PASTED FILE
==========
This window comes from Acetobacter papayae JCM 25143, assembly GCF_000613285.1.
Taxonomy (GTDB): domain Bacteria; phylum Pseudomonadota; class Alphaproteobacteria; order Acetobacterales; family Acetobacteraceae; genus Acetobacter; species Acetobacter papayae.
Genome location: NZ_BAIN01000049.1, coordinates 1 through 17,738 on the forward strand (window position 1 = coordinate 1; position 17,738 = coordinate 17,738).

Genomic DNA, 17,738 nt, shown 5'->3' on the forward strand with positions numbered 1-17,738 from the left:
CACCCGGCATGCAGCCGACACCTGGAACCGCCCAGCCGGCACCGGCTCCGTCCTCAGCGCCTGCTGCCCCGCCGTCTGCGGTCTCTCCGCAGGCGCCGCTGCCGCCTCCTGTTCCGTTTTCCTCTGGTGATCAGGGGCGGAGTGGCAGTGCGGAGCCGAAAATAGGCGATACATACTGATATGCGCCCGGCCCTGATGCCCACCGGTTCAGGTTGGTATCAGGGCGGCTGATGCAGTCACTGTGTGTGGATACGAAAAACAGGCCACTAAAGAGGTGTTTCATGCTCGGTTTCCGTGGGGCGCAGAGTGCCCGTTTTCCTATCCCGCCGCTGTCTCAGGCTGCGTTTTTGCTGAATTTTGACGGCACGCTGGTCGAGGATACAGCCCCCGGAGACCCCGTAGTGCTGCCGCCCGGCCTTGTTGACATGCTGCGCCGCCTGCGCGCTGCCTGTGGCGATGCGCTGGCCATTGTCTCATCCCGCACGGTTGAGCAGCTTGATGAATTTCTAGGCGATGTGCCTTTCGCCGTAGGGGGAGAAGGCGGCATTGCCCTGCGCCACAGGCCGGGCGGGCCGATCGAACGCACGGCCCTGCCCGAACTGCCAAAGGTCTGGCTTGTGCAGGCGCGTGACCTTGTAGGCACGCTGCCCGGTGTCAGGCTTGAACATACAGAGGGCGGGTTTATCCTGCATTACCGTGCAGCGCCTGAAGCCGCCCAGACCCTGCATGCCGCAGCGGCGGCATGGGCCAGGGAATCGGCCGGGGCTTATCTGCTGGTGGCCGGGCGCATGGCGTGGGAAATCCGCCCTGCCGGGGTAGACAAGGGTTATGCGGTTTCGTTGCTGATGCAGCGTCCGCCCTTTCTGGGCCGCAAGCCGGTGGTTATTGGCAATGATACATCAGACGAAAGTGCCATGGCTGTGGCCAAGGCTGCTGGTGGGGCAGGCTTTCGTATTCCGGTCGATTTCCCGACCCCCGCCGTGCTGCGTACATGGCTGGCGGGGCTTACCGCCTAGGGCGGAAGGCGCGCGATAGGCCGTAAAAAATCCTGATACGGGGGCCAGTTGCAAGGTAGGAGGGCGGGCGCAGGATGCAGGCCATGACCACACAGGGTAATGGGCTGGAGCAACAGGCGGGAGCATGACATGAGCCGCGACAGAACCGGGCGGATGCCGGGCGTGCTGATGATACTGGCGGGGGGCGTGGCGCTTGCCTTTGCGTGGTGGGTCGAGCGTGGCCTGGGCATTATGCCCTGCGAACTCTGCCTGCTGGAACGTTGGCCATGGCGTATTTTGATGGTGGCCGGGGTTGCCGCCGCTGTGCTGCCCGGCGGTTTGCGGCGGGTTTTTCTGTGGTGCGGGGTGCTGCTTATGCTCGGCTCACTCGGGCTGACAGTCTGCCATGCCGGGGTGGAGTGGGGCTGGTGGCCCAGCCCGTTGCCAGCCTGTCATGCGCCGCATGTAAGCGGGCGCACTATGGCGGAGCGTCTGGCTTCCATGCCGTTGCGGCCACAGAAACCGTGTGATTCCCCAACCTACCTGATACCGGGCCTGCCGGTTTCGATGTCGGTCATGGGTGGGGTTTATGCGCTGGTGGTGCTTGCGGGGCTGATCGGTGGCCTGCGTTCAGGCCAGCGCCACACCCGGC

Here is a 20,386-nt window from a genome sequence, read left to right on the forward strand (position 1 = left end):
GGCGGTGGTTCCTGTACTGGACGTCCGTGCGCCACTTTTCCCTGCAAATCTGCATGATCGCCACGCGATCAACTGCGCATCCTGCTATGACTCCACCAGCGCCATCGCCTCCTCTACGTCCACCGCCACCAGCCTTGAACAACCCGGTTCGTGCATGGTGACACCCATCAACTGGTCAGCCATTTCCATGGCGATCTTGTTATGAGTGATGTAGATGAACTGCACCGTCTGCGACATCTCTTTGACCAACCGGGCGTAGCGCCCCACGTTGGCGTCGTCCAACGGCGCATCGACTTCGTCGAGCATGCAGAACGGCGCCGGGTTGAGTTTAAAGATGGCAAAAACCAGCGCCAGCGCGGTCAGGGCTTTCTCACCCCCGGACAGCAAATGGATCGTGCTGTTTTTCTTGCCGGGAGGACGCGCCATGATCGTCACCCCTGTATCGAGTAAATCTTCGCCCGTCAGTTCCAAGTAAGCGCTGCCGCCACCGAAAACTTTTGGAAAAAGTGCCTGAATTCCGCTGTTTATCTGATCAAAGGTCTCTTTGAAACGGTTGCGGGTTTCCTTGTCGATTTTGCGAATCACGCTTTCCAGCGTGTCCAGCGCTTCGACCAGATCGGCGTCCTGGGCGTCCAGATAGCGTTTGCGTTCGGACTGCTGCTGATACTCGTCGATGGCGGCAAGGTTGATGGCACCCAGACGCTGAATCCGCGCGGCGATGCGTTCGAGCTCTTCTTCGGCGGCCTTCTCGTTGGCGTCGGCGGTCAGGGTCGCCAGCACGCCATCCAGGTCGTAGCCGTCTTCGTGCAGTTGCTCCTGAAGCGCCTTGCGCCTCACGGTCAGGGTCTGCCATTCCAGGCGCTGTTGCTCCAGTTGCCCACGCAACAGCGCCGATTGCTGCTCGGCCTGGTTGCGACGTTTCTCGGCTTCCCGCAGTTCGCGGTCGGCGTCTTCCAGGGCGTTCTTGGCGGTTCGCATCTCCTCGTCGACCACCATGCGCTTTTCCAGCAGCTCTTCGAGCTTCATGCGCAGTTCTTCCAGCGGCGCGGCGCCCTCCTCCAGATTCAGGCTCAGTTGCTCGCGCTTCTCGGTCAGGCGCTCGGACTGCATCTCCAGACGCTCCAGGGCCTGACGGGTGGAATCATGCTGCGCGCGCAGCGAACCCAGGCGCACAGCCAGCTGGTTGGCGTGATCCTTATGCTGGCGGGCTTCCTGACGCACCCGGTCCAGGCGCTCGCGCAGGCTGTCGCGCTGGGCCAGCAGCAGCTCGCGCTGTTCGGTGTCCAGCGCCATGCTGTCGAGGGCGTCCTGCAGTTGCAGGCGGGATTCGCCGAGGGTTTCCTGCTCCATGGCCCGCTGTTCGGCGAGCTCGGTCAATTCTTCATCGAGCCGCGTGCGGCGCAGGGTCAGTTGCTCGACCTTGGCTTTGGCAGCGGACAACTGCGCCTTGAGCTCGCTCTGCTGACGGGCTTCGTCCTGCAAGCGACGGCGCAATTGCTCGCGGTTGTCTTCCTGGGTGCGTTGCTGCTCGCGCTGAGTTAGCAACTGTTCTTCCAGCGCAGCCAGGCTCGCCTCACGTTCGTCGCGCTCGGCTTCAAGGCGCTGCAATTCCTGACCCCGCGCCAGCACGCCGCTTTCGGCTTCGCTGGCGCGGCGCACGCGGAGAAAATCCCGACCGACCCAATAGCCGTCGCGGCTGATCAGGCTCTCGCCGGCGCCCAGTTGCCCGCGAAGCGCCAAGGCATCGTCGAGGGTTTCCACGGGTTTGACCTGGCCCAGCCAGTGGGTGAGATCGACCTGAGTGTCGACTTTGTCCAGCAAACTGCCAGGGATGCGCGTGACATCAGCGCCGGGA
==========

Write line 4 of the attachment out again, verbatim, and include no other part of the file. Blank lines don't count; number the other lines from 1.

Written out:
Genomic DNA, 17,738 nt, shown 5'->3' on the forward strand with positions numbered 1-17,738 from the left: